Male 0.8382 0.0643 13.05 0.0000

So… what is important?

1. We can see that males has better chance to earn more.
2. Nice to see that race is not important, e.g. being black has no significant effect.
3. Government is a good thing.
4. Being self employed is a good thing.
5. Being from Italy is good thing..
6. working hard is a good thing, “whperw” is working hours per week. However, the value of the coefficient is not high, so don’t work too hard.
7. Older is better, again, the coefficient, despite its importance, is not high.
8. Being educated is important. “edyears” is of years of schooling.
9. Being married is important.  :-D, if you are not married there is a significant negative impact on the chance to earn more than 50K per year.

Notes:

We have a serious endogeneity problem here, in more than one place. For example, you probably wait until you have some money saved in order to get marry to begin with. As another example, you probably open your own company only after you earn enough so that you pay less taxes as a company inc.

So, we can interpret these results more as common features shared by the rich group, and less for causality. It can be used for example to slice the market into potential buyers (people with money), according to their characteristics without the need to go into their bank account statement. Thanks for reading, code and references below.

Related:
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?View Code RSPLUS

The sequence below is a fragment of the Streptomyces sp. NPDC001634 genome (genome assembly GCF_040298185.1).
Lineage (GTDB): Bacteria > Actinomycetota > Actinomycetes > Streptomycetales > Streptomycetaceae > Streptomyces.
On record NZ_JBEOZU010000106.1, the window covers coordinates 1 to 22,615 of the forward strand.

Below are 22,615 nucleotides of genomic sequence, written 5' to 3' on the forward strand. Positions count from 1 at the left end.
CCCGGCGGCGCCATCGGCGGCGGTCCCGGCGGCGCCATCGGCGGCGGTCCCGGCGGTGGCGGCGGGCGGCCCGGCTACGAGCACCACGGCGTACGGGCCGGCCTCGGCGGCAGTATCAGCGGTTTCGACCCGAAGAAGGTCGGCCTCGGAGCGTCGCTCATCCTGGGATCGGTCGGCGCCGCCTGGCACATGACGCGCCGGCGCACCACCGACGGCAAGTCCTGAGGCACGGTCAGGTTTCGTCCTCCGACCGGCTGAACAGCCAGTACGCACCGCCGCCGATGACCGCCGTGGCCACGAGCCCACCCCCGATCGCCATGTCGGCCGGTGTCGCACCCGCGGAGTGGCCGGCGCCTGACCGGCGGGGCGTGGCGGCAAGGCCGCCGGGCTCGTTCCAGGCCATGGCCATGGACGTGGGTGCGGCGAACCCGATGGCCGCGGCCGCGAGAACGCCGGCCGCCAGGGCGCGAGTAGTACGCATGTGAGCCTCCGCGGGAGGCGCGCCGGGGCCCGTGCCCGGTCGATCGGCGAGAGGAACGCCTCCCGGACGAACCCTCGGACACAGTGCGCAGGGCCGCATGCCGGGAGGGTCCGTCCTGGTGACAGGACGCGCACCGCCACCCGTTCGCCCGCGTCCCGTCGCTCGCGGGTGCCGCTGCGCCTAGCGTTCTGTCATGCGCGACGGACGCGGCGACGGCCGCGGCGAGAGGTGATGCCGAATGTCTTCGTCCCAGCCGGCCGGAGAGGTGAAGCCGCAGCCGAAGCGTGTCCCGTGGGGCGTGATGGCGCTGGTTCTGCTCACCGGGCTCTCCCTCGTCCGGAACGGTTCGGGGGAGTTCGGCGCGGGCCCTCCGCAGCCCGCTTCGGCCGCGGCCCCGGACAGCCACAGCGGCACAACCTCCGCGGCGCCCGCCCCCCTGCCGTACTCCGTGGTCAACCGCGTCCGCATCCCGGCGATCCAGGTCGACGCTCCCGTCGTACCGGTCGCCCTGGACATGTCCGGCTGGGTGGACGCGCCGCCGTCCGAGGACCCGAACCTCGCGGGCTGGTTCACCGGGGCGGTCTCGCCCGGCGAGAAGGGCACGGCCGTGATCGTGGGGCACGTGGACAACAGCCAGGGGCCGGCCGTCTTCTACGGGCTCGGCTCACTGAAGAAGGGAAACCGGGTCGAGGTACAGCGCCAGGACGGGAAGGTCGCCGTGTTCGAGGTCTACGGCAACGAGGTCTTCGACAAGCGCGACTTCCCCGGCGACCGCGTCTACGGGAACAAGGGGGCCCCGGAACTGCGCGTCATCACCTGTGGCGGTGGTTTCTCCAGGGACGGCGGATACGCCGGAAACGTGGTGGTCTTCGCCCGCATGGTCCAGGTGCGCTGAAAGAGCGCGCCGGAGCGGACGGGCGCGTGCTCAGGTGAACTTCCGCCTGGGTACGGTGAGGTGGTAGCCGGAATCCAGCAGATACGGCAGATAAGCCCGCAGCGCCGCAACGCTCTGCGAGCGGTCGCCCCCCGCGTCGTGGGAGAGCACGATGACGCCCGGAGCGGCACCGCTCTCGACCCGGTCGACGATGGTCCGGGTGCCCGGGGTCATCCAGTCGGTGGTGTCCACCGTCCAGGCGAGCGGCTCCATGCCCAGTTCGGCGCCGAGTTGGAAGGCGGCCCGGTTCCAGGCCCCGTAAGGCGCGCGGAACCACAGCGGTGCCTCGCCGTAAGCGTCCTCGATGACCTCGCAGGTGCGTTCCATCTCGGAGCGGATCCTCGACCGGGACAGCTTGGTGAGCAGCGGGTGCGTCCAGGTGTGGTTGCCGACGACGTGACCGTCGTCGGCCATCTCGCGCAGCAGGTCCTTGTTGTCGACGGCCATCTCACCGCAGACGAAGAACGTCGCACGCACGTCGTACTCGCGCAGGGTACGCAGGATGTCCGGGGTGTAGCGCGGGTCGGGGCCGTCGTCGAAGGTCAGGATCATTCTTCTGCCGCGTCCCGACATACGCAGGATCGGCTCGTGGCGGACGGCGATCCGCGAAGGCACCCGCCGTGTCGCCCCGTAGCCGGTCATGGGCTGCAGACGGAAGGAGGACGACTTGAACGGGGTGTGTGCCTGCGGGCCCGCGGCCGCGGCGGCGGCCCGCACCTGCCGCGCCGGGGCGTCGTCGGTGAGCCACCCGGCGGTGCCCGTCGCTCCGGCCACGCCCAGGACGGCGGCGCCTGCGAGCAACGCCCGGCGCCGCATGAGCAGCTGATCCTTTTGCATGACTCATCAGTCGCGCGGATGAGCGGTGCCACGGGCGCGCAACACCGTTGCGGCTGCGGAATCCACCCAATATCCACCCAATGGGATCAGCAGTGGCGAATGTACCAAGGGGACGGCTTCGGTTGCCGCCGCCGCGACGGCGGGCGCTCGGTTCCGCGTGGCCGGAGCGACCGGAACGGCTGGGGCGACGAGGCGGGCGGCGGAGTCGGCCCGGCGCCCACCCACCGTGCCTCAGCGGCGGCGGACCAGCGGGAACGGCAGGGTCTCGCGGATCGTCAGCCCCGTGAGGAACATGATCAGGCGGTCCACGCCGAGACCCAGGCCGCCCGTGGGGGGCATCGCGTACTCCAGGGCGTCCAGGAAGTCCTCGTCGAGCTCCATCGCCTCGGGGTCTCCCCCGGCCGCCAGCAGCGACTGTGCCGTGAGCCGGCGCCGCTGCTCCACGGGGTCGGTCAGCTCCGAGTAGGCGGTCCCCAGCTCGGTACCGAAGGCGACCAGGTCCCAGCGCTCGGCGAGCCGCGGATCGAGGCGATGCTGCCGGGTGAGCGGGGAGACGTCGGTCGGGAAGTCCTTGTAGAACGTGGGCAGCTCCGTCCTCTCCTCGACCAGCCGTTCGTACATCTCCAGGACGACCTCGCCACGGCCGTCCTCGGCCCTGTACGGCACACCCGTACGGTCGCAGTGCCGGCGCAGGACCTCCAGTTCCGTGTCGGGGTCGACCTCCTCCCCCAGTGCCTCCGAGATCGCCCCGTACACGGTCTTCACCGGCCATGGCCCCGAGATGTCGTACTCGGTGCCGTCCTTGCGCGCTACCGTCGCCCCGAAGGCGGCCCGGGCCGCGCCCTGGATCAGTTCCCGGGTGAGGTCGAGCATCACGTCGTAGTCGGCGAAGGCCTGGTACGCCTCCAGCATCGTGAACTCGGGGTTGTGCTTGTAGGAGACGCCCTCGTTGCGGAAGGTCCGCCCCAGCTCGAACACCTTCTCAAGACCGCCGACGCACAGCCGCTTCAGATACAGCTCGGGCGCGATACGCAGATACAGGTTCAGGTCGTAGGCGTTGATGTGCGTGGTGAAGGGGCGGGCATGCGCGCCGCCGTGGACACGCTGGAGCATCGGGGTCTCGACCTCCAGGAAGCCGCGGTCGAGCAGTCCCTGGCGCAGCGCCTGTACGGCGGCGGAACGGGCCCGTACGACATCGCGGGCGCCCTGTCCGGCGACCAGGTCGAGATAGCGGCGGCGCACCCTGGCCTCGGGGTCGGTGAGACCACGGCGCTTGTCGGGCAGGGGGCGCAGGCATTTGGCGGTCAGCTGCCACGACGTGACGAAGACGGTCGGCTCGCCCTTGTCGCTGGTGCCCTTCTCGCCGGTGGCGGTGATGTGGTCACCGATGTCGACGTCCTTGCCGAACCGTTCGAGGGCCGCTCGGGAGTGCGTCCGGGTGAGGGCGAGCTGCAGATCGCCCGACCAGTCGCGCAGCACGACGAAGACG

t2 = read.table("/incomedat.txt", sep = ",", header = F) ## Some bookkeeping, drop what we don't use, rename what we do. head(t2, 4) ; dim(t2) ; names(t2) ; class(t2) t2 = t2[-NROW(t2),-c(3,4,8,11,12)] summary(t2) names(t2)<-c("age","wclass","edyears","mstatus","occ","race","gender","whperw","region","y") mstatus = NULL mstatus[as.numeric(t2$mstatus)==c(3,4)]<-"married" mstatus[as.numeric(t2$mstatus)!=c(3,4)]<-"not-married" head(mstatus) t2$mstatus <-as.factor(mstatus) levels(t2$mstatus) y = as.factor(as.numeric(t2$y) - 2) t2$y = y ; levels(t2$y) train = t2[1:round(NROW(t2)*(2/3)),] test = t2[(round(NROW(t2)*(2/3))+1):NROW(t2),] # We might want to forecast later dim(train) ; dim(test) names(train) ; class(train) lm2 = glm(train$y ~ train$age+ train$edyears+train$whperw+as.factor(train$mstatus)+ as.factor(train$region)+ (train$wclass)+ as.factor(train$race)+as.factor(train$gender), family = binomial(link = "logit"),na.action = na.pass) summary(lm2)

## 4 thoughts on “Marriage is good for your income”

1. Consider plotting the coefficients from greatest to least effect. In ggplot2 you can do this by reordering the levels of the names of your coefficients. See ?reorder.

2. Hit Post too soon.

Also, you can show that most variables are insignificant by plotting error bars using geom_errorbar(), geom_segment(), etc. I recommend posting your plotting code as well.

3. Cool, an interesting analysis. To follow-up on eshilts’s comment on error bars, this kind of study might be subject to the Texas-Sharpshooter’s fallacy, and there may need to be a multiple comparisons correction for the confidence intervals.

Cheers,
Fred